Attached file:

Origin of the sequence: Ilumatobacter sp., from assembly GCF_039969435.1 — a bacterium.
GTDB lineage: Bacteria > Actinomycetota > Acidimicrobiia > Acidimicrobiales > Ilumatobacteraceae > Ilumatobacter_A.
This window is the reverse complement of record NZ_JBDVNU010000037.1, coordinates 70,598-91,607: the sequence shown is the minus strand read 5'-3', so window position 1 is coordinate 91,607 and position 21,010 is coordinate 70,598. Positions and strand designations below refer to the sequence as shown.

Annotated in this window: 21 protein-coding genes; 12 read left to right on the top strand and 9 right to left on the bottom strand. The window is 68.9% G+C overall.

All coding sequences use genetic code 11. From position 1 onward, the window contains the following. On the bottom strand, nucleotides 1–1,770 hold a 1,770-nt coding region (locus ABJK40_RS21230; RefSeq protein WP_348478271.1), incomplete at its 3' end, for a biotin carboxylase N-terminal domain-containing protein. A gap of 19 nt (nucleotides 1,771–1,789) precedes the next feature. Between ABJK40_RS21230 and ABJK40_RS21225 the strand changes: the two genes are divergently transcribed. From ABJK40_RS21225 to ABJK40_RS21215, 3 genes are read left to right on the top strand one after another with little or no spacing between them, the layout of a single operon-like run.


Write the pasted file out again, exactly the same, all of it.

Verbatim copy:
Origin of the sequence: Ilumatobacter sp., from assembly GCF_039969435.1 — a bacterium.
GTDB lineage: Bacteria > Actinomycetota > Acidimicrobiia > Acidimicrobiales > Ilumatobacteraceae > Ilumatobacter_A.
This window is the reverse complement of record NZ_JBDVNU010000037.1, coordinates 70,598-91,607: the sequence shown is the minus strand read 5'-3', so window position 1 is coordinate 91,607 and position 21,010 is coordinate 70,598. Positions and strand designations below refer to the sequence as shown.

Annotated in this window: 21 protein-coding genes; 12 read left to right on the top strand and 9 right to left on the bottom strand. The window is 68.9% G+C overall.

All coding sequences use genetic code 11. From position 1 onward, the window contains the following. On the bottom strand, nucleotides 1–1,770 hold a 1,770-nt coding region (locus ABJK40_RS21230; RefSeq protein WP_348478271.1), incomplete at its 3' end, for a biotin carboxylase N-terminal domain-containing protein. A gap of 19 nt (nucleotides 1,771–1,789) precedes the next feature. Between ABJK40_RS21230 and ABJK40_RS21225 the strand changes: the two genes are divergently transcribed. From ABJK40_RS21225 to ABJK40_RS21215, 3 genes are read left to right on the top strand one after another with little or no spacing between them, the layout of a single operon-like run.